Educators today have adopted the common phrase, “All children can learn.” This statement suggests that learning is an option; an option that I believe does not exist. I am of the opinion that “All children will learn”. The difference between the “can” and “will” is the understanding that all children learn. Either from their school or their personal environment, each student will learn based on and moreover in spite of the quality of teaching or their interaction with the environment. Again, it is not a question of “can they learn,” but more so a question of “what are they learning?” Research has proven that negative environments, whether in the home or in the school, are highly detrimental to the sociological, and psychological development of our children, and furthermore, leads to the very destruction of a child’s feeling of self-worth, leading thusly to feelings of emptiness, loss of hope, and in many cases to a life of violence and crime. It is therefore not only the quality of information that we must be concerned with but also, more importantly, the quality of its delivery.
I believe that when we facilitate the delivery of information positively, then, our student’s ability to receive, process and embody the information and the concepts pertaining to the learning process will be enhanced. Indeed, it is the quality of the delivery that ultimately determines how and to what extent the learner incorporates the information. Ergo, incorporation of knowledge is determined by not only our students’ abilities or lack thereof, but enriched and magnified by the attitudes and dynamic impact brought by the combination of parent, teacher and environmental influences. As educational leaders, we must persistently pursue the position that it is the “quality of the instruction” that influences everything from educational acquisition to discipline management. We must recognize that all children are willing to learn if motivated and stimulated by dedicated professionals. Finally, we must recognize that as teachers and educational leaders, we have a tremendous responsibility in our classrooms, even to the degree that we literally can influence the very achievements of our students.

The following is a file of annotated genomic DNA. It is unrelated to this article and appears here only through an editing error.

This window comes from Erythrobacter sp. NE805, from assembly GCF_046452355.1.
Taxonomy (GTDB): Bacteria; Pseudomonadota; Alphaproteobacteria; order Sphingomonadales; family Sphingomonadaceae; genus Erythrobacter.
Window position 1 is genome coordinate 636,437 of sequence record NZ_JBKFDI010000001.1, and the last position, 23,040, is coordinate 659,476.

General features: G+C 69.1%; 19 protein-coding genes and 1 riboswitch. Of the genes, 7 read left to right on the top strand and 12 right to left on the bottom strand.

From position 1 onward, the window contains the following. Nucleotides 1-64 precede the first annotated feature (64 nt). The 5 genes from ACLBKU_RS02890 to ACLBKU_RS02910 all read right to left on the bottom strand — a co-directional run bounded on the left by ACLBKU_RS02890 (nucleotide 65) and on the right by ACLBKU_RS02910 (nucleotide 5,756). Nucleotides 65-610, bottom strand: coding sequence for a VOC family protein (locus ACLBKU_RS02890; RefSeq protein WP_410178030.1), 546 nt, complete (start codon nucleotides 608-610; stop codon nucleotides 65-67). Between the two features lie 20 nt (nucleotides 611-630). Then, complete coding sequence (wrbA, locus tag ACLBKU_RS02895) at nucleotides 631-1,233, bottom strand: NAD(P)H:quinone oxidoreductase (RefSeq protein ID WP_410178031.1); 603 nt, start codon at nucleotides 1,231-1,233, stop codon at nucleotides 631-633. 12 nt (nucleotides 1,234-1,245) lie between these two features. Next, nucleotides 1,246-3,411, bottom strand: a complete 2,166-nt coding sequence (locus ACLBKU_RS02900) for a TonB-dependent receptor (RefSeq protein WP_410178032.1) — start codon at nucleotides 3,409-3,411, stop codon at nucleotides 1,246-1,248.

Throughout the teaching cycle, we should work collaboratively with our students to illustrate the relationship between the acquisition of knowledge and the personal relevancy of this information. In a word, we must seek, establish and maintain positive “relationships.” We must provide for our children, an atmosphere that will ensure that they are empowered respectfully, responsibly, and with dignity, and we must stand ready to affect our schools, communities and students with the message that “you are important” and that “I believe in you.”
I believe and am committed to the belief that mankind is an interdependent being, and as such, will only realize our fullest potential when the sharing of ourselves is the primary function of our everyday activities. I have dedicated my life to the realization of this philosophy through the process of educational acquisition and enrichment appreciation.
I am because we are . . . We are, therefore, I am